THE WORLD OF DREAMS
What exactly is a dream? This question is more complex and
controversial than you might guess. The conventional view is that
dreams are mental experiences during REM sleep that have a storylike
quality, include vivid visual imagery, are often bizzare, and are regarded
as perceptually real by the dreamer. However, theorists have begun to
question virtually every aspect of this characterization. Decades of
research on the contents of dreams have shown that dreams are not as
bizarre as widely assumed. In recent years, there has been renewed
interest in the fact that dreams are not the exclusive property of REM
sleep. Moreover, studies that have focused on dream reports from non-
REM stages of sleep have found that dreams appear to be less vivid and
storylike than REM dreams. And work on reflective awareness in
dreams suggests that dreamers realize they are dreaming more often
than previously thought. Thus, the concept of dreaming is undergoing
some revision in scientific circles.
What do people dream about? Overall, dreams are not as existing
as advertised. Perhaps, dreams are seen as exotic because people are
more likely to remember their more bizarre nighttime dramas. After
analyzing the contents of more than 10,000 dreams, Calvin Hall (1966)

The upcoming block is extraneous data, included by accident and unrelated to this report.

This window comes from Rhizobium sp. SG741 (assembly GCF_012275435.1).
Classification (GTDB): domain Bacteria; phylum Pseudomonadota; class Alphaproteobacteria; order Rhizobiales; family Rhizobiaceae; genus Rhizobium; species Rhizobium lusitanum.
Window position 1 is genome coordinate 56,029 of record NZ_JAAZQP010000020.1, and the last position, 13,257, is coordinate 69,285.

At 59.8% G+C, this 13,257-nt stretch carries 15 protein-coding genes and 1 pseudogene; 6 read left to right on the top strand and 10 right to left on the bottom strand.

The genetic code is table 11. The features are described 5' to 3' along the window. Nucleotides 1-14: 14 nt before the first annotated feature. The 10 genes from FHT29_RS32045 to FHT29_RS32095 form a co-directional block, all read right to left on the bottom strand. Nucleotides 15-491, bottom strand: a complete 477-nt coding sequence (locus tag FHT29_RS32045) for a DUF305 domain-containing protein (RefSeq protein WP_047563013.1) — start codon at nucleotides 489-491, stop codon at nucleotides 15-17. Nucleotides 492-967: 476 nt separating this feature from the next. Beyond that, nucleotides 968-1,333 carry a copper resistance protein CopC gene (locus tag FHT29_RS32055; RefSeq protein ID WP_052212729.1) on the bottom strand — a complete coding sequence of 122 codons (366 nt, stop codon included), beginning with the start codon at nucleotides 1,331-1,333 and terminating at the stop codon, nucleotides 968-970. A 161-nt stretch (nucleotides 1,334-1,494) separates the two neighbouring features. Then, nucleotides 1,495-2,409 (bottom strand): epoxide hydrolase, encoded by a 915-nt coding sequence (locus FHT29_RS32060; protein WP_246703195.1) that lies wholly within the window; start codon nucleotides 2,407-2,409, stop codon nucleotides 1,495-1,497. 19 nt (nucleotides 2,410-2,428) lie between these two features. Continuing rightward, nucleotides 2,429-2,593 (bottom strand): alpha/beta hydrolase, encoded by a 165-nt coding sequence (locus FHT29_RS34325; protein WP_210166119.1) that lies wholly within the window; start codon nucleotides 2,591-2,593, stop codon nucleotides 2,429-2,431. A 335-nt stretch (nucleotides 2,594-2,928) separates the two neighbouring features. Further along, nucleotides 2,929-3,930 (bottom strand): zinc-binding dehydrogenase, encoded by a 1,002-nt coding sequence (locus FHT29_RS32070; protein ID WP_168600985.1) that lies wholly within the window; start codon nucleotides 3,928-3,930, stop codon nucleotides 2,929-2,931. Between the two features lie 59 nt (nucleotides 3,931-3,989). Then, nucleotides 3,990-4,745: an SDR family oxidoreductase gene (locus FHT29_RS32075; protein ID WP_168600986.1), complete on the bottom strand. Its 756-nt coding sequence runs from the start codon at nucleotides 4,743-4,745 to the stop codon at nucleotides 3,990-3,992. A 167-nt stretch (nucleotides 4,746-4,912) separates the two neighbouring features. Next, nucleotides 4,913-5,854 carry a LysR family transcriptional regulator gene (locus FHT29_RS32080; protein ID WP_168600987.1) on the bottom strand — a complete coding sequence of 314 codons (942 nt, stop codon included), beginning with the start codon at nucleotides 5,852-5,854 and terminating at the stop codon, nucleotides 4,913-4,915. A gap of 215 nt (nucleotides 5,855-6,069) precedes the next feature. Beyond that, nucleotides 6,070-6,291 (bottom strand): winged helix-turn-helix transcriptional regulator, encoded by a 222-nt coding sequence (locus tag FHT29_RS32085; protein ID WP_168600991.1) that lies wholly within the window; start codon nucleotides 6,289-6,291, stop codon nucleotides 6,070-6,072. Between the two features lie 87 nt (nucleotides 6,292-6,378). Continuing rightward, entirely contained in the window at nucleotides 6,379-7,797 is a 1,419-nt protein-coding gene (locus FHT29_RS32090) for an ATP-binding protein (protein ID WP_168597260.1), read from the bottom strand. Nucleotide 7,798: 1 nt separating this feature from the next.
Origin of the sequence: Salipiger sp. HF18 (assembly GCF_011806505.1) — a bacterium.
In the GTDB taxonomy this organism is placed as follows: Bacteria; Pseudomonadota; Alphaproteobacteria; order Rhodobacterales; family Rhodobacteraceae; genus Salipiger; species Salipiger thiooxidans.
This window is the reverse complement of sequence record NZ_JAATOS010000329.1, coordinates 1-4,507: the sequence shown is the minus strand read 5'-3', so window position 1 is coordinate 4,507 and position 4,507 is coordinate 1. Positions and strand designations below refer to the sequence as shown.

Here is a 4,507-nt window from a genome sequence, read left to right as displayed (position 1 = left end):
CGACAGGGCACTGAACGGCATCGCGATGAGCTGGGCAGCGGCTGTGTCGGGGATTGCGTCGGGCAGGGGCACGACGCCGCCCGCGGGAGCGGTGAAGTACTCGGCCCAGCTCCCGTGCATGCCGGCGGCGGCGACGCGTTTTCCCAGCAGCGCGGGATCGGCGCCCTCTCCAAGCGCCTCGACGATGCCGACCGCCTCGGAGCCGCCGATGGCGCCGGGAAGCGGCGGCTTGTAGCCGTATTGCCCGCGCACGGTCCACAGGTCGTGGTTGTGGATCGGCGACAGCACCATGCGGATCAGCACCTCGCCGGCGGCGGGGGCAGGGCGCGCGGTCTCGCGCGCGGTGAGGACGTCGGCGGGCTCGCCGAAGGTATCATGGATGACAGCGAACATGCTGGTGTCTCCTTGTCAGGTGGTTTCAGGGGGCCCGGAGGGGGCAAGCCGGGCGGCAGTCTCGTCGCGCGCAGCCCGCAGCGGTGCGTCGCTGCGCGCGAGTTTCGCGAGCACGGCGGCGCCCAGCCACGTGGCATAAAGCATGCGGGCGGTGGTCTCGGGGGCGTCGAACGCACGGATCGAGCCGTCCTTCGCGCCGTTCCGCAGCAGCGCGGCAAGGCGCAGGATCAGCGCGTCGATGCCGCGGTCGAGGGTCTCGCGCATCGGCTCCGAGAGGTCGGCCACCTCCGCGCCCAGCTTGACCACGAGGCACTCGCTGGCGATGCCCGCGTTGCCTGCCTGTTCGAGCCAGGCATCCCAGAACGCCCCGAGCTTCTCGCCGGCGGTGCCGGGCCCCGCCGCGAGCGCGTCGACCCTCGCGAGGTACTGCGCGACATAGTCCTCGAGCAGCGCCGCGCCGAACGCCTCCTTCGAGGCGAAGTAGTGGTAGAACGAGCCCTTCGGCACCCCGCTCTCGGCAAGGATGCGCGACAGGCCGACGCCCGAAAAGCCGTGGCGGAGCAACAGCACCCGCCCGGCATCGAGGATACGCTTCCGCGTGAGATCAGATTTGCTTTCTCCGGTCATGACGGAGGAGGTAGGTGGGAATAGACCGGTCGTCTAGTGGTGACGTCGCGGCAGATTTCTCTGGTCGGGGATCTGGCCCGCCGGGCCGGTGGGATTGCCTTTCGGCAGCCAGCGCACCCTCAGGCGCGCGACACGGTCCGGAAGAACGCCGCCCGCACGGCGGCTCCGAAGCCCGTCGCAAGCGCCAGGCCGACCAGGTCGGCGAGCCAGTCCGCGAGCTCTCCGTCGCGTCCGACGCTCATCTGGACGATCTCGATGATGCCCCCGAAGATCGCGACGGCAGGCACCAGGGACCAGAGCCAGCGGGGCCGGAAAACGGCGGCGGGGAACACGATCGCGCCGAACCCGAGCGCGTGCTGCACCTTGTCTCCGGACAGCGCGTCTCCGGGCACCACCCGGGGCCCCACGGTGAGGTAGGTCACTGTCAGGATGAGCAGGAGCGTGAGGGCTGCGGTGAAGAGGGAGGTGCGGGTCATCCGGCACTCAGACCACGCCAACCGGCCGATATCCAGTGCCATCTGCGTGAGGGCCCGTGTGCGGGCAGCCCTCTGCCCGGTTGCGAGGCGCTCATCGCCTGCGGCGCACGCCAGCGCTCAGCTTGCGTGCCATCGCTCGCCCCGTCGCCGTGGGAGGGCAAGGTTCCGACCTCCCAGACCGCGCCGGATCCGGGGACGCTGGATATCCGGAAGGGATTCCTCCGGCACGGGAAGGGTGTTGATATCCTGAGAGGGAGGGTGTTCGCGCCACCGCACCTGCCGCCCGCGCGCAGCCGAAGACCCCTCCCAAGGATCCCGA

concluded that most dreams are relatively mundane. They tend to
unfold in familiar settings with a cast of characters dominated by family,
friends, and colleagues, with a sprinkling of strangers. Researchers have
found that certain themes are more common than others in dreams.
For example, people dream quite a bit about sex, aggression, and
misfortune. According to Hall, dreams tend to center on classic sources
of internal conflict, such as the conflict between taking chances and
playing it safe. Hall was struck by how little people dream about public
affairs and current events. Typically, dreams are very self-centered;
people dream mostly about themselves.
Though dreams seem to belong in a world of their own, what people
dream about is affected by what is going on in their lives. If you.re
struggling with financial problems, worried about an upcoming exam,
or sexually attracted to a classmate, these themes may very well show
up in your dreams. Freud noticed long ago that the contents of waking
life tend to spill into dreams. He labeled this spillover the day residue.
The connection between a person.s real world and his or her dream
world probably explains why thematic continuity can be found among
successive dreams occurring in different REM periods on a given night.
On occasion, the contents of dreams can also be affected by external
stimuli experienced while one is dreaming.
Date: 2015-01-29; view: 477